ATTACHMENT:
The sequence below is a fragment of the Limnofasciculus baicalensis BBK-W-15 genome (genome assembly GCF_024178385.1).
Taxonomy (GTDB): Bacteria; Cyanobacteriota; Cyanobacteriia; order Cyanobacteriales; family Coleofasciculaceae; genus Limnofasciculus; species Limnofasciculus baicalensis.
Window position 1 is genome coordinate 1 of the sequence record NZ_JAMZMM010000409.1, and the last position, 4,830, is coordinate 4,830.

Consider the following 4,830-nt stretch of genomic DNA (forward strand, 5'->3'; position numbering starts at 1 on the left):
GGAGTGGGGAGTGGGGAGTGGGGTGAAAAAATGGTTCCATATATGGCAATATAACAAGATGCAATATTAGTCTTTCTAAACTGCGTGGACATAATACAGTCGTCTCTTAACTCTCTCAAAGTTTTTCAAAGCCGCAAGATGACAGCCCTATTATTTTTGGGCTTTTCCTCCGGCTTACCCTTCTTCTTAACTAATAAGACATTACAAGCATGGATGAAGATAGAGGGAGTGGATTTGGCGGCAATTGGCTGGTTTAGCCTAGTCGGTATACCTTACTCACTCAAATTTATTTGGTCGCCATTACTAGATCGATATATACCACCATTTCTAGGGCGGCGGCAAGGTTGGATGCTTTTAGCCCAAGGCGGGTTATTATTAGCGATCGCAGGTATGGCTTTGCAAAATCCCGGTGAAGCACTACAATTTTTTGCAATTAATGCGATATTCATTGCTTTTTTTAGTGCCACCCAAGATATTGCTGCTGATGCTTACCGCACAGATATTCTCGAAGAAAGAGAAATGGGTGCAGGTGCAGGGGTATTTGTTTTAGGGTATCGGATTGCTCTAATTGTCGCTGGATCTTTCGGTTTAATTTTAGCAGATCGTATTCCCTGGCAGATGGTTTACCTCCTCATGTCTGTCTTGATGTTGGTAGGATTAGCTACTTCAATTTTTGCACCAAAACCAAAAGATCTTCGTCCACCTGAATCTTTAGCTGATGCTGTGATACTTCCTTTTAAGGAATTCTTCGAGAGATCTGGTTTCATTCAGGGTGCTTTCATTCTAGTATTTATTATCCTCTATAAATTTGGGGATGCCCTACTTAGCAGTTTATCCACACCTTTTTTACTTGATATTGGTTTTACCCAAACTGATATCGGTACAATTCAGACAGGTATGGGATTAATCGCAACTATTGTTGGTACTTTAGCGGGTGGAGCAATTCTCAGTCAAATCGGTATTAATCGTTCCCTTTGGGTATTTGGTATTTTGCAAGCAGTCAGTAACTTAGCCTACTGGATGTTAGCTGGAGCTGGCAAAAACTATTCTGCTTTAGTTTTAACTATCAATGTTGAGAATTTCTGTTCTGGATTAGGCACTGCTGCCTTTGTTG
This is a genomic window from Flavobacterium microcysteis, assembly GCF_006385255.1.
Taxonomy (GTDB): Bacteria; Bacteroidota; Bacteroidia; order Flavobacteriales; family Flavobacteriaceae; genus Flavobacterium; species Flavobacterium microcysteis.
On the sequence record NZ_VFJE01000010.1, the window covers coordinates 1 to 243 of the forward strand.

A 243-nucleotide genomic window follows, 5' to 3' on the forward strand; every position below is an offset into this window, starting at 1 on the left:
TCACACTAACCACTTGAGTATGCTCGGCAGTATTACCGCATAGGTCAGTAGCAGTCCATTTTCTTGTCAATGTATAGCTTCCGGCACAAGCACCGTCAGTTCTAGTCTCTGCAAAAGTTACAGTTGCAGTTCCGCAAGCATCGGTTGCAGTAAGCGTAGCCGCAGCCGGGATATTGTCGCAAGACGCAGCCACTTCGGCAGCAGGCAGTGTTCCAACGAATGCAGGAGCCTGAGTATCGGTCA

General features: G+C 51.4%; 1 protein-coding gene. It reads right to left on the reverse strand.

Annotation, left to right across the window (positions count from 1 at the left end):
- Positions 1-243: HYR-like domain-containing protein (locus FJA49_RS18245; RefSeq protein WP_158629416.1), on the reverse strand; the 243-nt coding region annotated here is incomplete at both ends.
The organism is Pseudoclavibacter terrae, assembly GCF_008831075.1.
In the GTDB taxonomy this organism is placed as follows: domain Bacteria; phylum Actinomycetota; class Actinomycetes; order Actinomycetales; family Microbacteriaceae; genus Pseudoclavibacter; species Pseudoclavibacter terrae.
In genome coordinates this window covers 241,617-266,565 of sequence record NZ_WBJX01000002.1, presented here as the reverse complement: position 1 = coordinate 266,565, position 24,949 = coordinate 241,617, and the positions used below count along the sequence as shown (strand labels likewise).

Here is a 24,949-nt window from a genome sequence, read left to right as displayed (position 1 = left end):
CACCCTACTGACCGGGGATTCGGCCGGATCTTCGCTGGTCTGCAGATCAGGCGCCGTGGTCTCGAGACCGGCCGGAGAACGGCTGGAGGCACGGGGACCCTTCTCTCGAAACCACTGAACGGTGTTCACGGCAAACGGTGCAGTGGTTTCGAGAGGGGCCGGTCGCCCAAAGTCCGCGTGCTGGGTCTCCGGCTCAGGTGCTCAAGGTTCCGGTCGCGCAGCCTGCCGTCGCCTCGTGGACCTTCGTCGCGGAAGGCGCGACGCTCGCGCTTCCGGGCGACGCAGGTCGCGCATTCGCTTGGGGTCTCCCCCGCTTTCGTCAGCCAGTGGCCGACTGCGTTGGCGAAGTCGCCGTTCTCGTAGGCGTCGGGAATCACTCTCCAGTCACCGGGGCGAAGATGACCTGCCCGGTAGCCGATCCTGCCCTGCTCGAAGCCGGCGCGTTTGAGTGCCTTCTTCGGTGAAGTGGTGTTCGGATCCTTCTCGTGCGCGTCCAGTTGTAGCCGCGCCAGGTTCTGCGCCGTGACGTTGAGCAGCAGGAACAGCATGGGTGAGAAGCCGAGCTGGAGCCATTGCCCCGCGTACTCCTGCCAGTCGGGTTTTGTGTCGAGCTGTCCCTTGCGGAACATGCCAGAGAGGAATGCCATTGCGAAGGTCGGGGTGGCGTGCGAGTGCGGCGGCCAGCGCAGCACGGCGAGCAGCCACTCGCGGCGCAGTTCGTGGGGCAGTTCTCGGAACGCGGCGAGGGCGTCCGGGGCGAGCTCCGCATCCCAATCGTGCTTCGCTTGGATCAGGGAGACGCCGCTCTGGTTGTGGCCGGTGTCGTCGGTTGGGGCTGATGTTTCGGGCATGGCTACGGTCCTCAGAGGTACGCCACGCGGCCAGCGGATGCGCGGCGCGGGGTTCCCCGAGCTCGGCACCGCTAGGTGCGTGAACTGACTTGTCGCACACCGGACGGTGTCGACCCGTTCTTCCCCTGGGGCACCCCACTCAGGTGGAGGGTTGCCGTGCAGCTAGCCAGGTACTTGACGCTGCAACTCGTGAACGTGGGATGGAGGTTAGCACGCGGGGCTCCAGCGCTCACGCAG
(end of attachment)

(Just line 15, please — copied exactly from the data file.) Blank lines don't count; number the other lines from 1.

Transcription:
In the GTDB taxonomy this organism is placed as follows: domain Bacteria; phylum Actinomycetota; class Actinomycetes; order Actinomycetales; family Microbacteriaceae; genus Pseudoclavibacter; species Pseudoclavibacter terrae.